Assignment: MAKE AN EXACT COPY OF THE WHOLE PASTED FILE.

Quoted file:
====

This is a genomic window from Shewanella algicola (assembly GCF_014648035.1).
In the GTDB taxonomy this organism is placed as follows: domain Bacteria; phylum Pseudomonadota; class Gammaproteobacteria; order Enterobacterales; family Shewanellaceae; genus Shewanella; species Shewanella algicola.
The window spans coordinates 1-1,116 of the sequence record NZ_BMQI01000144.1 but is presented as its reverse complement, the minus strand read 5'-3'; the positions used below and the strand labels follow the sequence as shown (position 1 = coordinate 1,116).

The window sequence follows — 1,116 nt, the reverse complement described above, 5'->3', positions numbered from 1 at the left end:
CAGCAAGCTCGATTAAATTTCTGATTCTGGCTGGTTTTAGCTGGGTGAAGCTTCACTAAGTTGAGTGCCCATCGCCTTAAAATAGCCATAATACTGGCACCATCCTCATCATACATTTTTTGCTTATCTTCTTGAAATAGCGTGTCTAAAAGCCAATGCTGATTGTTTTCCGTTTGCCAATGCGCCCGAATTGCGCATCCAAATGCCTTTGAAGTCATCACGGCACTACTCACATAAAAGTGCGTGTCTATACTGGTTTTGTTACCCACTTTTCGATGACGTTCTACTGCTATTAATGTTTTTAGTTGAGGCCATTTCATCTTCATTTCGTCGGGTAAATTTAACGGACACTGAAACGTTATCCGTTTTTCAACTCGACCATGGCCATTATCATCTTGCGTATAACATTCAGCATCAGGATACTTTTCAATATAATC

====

This is a genomic window from Shewanella algicola (assembly GCF_014648035.1).
In the GTDB taxonomy this organism is placed as follows: domain Bacteria; phylum Pseudomonadota; class Gammaproteobacteria; order Enterobacterales; family Shewanellaceae; genus Shewanella; species Shewanella algicola.
The window spans coordinates 1-1,116 of the sequence record NZ_BMQI01000144.1 but is presented as its reverse complement, the minus strand read 5'-3'; the positions used below and the strand labels follow the sequence as shown (position 1 = coordinate 1,116).

The window sequence follows — 1,116 nt, the reverse complement described above, 5'->3', positions numbered from 1 at the left end:
CAGCAAGCTCGATTAAATTTCTGATTCTGGCTGGTTTTAGCTGGGTGAAGCTTCACTAAGTTGAGTGCCCATCGCCTTAAAATAGCCATAATACTGGCACCATCCTCATCATACATTTTTTGCTTATCTTCTTGAAATAGCGTGTCTAAAAGCCAATGCTGATTGTTTTCCGTTTGCCAATGCGCCCGAATTGCGCATCCAAATGCCTTTGAAGTCATCACGGCACTACTCACATAAAAGTGCGTGTCTATACTGGTTTTGTTACCCACTTTTCGATGACGTTCTACTGCTATTAATGTTTTTAGTTGAGGCCATTTCATCTTCATTTCGTCGGGTAAATTTAACGGACACTGAAACGTTATCCGTTTTTCAACTCGACCATGGCCATTATCATCTTGCGTATAACATTCAGCATCAGGATACTTTTCAATATAATC